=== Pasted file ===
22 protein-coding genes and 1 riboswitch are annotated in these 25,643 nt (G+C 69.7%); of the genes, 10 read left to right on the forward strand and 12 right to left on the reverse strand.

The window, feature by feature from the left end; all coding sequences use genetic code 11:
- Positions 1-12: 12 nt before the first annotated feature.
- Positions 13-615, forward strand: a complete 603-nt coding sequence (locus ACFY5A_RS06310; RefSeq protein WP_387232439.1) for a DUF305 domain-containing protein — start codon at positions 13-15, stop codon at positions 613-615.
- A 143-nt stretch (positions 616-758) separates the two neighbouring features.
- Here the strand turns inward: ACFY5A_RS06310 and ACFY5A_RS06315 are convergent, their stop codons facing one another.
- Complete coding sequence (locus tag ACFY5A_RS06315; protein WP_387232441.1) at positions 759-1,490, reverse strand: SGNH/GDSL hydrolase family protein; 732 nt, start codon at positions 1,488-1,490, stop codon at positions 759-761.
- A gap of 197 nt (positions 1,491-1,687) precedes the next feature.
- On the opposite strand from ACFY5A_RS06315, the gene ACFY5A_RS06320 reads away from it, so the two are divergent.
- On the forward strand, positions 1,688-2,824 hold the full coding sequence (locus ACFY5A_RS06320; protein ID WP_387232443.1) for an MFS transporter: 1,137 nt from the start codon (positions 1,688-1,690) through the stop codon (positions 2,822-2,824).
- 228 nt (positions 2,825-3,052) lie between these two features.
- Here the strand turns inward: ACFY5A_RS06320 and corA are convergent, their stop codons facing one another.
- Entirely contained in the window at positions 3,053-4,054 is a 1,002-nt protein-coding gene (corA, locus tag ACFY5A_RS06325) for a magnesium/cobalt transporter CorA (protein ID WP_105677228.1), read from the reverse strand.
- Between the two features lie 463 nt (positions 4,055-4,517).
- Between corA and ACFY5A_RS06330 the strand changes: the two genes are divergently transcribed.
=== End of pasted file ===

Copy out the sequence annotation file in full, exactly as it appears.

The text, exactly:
22 protein-coding genes and 1 riboswitch are annotated in these 25,643 nt (G+C 69.7%); of the genes, 10 read left to right on the forward strand and 12 right to left on the reverse strand.

The window, feature by feature from the left end; all coding sequences use genetic code 11:
- Positions 1-12: 12 nt before the first annotated feature.
- Positions 13-615, forward strand: a complete 603-nt coding sequence (locus ACFY5A_RS06310; RefSeq protein WP_387232439.1) for a DUF305 domain-containing protein — start codon at positions 13-15, stop codon at positions 613-615.
- A 143-nt stretch (positions 616-758) separates the two neighbouring features.
- Here the strand turns inward: ACFY5A_RS06310 and ACFY5A_RS06315 are convergent, their stop codons facing one another.
- Complete coding sequence (locus tag ACFY5A_RS06315; protein WP_387232441.1) at positions 759-1,490, reverse strand: SGNH/GDSL hydrolase family protein; 732 nt, start codon at positions 1,488-1,490, stop codon at positions 759-761.
- A gap of 197 nt (positions 1,491-1,687) precedes the next feature.
- On the opposite strand from ACFY5A_RS06315, the gene ACFY5A_RS06320 reads away from it, so the two are divergent.
- On the forward strand, positions 1,688-2,824 hold the full coding sequence (locus ACFY5A_RS06320; protein ID WP_387232443.1) for an MFS transporter: 1,137 nt from the start codon (positions 1,688-1,690) through the stop codon (positions 2,822-2,824).
- 228 nt (positions 2,825-3,052) lie between these two features.
- Here the strand turns inward: ACFY5A_RS06320 and corA are convergent, their stop codons facing one another.
- Entirely contained in the window at positions 3,053-4,054 is a 1,002-nt protein-coding gene (corA, locus tag ACFY5A_RS06325) for a magnesium/cobalt transporter CorA (protein ID WP_105677228.1), read from the reverse strand.
- Between the two features lie 463 nt (positions 4,055-4,517).
- Between corA and ACFY5A_RS06330 the strand changes: the two genes are divergently transcribed.